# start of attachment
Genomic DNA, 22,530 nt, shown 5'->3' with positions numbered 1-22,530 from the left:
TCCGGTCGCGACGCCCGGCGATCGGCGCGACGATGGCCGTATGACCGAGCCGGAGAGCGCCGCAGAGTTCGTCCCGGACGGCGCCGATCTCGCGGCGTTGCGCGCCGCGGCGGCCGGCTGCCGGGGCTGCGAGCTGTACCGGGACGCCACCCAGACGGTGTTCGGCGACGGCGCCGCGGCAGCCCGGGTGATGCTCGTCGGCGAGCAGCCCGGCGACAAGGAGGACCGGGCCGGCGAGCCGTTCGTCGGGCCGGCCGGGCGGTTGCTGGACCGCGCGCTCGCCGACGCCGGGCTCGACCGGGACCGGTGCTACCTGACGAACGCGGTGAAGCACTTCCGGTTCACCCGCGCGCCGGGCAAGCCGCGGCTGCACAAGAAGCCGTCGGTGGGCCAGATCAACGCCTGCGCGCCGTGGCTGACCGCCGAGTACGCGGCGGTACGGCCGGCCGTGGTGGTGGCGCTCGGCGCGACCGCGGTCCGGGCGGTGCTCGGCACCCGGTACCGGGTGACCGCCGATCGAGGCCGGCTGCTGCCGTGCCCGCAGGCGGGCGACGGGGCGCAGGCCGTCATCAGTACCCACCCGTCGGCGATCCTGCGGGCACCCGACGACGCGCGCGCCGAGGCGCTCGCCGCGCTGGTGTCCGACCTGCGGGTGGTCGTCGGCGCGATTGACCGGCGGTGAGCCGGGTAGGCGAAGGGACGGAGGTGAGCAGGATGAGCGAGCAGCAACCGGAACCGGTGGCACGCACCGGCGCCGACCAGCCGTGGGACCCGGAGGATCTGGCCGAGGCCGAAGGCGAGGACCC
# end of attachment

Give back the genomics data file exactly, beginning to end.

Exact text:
Genomic DNA, 22,530 nt, shown 5'->3' with positions numbered 1-22,530 from the left:
TCCGGTCGCGACGCCCGGCGATCGGCGCGACGATGGCCGTATGACCGAGCCGGAGAGCGCCGCAGAGTTCGTCCCGGACGGCGCCGATCTCGCGGCGTTGCGCGCCGCGGCGGCCGGCTGCCGGGGCTGCGAGCTGTACCGGGACGCCACCCAGACGGTGTTCGGCGACGGCGCCGCGGCAGCCCGGGTGATGCTCGTCGGCGAGCAGCCCGGCGACAAGGAGGACCGGGCCGGCGAGCCGTTCGTCGGGCCGGCCGGGCGGTTGCTGGACCGCGCGCTCGCCGACGCCGGGCTCGACCGGGACCGGTGCTACCTGACGAACGCGGTGAAGCACTTCCGGTTCACCCGCGCGCCGGGCAAGCCGCGGCTGCACAAGAAGCCGTCGGTGGGCCAGATCAACGCCTGCGCGCCGTGGCTGACCGCCGAGTACGCGGCGGTACGGCCGGCCGTGGTGGTGGCGCTCGGCGCGACCGCGGTCCGGGCGGTGCTCGGCACCCGGTACCGGGTGACCGCCGATCGAGGCCGGCTGCTGCCGTGCCCGCAGGCGGGCGACGGGGCGCAGGCCGTCATCAGTACCCACCCGTCGGCGATCCTGCGGGCACCCGACGACGCGCGCGCCGAGGCGCTCGCCGCGCTGGTGTCCGACCTGCGGGTGGTCGTCGGCGCGATTGACCGGCGGTGAGCCGGGTAGGCGAAGGGACGGAGGTGAGCAGGATGAGCGAGCAGCAACCGGAACCGGTGGCACGCACCGGCGCCGACCAGCCGTGGGACCCGGAGGATCTGGCCGAGGCCGAAGGCGAGGACCC